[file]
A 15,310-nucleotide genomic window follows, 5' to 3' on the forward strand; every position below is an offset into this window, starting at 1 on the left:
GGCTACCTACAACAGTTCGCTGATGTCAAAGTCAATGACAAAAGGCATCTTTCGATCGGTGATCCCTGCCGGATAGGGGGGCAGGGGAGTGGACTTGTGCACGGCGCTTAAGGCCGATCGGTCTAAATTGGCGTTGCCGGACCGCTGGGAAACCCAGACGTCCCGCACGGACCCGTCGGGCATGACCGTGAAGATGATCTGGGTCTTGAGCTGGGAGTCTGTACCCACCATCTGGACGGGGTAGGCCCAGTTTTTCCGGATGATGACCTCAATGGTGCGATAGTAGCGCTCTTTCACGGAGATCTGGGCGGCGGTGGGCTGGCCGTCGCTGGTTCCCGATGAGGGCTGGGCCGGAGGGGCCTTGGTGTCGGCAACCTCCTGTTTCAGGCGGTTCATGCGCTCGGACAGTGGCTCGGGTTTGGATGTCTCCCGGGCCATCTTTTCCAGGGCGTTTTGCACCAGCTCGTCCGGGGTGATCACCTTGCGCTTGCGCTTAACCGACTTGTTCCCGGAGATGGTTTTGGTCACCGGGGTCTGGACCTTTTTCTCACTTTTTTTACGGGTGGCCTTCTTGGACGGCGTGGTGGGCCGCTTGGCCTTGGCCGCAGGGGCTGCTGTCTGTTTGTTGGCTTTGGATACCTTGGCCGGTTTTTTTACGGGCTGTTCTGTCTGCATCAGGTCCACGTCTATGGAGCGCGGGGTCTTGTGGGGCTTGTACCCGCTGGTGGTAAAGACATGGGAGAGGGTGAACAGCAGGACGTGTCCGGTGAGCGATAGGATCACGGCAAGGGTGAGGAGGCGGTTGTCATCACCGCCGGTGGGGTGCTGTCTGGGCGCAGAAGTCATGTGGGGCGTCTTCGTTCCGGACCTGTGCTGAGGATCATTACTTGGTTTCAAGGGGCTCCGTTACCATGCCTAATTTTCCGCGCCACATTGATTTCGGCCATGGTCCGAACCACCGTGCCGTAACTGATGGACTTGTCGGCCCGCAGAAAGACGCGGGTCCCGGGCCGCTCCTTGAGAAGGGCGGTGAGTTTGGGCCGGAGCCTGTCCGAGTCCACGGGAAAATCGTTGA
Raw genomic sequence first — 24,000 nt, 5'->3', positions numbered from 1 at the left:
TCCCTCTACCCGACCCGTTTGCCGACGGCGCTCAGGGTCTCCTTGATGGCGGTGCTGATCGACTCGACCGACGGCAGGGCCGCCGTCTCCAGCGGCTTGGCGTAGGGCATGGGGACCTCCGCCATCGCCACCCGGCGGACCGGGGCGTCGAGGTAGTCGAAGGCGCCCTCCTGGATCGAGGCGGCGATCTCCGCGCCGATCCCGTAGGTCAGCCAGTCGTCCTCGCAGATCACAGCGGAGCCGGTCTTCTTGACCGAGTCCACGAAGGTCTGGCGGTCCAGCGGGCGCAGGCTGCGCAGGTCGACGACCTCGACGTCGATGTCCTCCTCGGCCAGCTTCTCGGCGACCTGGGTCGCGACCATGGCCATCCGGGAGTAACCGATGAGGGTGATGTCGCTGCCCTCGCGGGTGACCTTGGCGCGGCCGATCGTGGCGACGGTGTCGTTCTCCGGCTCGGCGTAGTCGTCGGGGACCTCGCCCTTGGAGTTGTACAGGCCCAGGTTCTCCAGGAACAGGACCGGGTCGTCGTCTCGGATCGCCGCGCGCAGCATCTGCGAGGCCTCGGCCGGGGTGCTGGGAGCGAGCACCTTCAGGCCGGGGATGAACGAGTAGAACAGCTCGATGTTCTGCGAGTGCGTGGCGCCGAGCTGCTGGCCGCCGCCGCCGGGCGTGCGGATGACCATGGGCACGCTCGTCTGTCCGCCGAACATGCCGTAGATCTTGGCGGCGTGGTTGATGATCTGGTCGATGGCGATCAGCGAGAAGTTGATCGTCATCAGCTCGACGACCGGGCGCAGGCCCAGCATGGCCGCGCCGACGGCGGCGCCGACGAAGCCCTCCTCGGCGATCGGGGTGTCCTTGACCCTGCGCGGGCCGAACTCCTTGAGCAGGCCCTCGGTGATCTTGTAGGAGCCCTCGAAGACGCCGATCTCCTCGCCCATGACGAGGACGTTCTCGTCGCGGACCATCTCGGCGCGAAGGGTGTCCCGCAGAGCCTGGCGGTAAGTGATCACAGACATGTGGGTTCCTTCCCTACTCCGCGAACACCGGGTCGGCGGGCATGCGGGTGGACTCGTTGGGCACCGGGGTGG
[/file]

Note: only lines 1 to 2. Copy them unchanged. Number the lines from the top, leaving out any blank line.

A 15,310-nucleotide genomic window follows, 5' to 3' on the forward strand; every position below is an offset into this window, starting at 1 on the left:
GGCTACCTACAACAGTTCGCTGATGTCAAAGTCAATGACAAAAGGCATCTTTCGATCGGTGATCCCTGCCGGATAGGGGGGCAGGGGAGTGGACTTGTGCACGGCGCTTAAGGCCGATCGGTCTAAATTGGCGTTGCCGGACCGCTGGGAAACCCAGACGTCCCGCACGGACCCGTCGGGCATGACCGTGAAGATGATCTGGGTCTTGAGCTGGGAGTCTGTACCCACCATCTGGACGGGGTAGGCCCAGTTTTTCCGGATGATGACCTCAATGGTGCGATAGTAGCGCTCTTTCACGGAGATCTGGGCGGCGGTGGGCTGGCCGTCGCTGGTTCCCGATGAGGGCTGGGCCGGAGGGGCCTTGGTGTCGGCAACCTCCTGTTTCAGGCGGTTCATGCGCTCGGACAGTGGCTCGGGTTTGGATGTCTCCCGGGCCATCTTTTCCAGGGCGTTTTGCACCAGCTCGTCCGGGGTGATCACCTTGCGCTTGCGCTTAACCGACTTGTTCCCGGAGATGGTTTTGGTCACCGGGGTCTGGACCTTTTTCTCACTTTTTTTACGGGTGGCCTTCTTGGACGGCGTGGTGGGCCGCTTGGCCTTGGCCGCAGGGGCTGCTGTCTGTTTGTTGGCTTTGGATACCTTGGCCGGTTTTTTTACGGGCTGTTCTGTCTGCATCAGGTCCACGTCTATGGAGCGCGGGGTCTTGTGGGGCTTGTACCCGCTGGTGGTAAAGACATGGGAGAGGGTGAACAGCAGGACGTGTCCGGTGAGCGATAGGATCACGGCAAGGGTGAGGAGGCGGTTGTCATCACCGCCGGTGGGGTGCTGTCTGGGCGCAGAAGTCATGTGGGGCGTCTTCGTTCCGGACCTGTGCTGAGGATCATTACTTGGTTTCAAGGGGCTCCGTTACCATGCCTAATTTTCCGCGCCACATTGATTTCGGCCATGGTCCGAACCACCGTGCCGTAACTGATGGACTTGTCGGCCCGCAGAAAGACGCGGGTCCCGGGCCGCTCCTTGAGAAGGGCGGTGAGTTTGGGCCGGAGCCTGTCCGAGTCCACGGGAAAATCGTTGA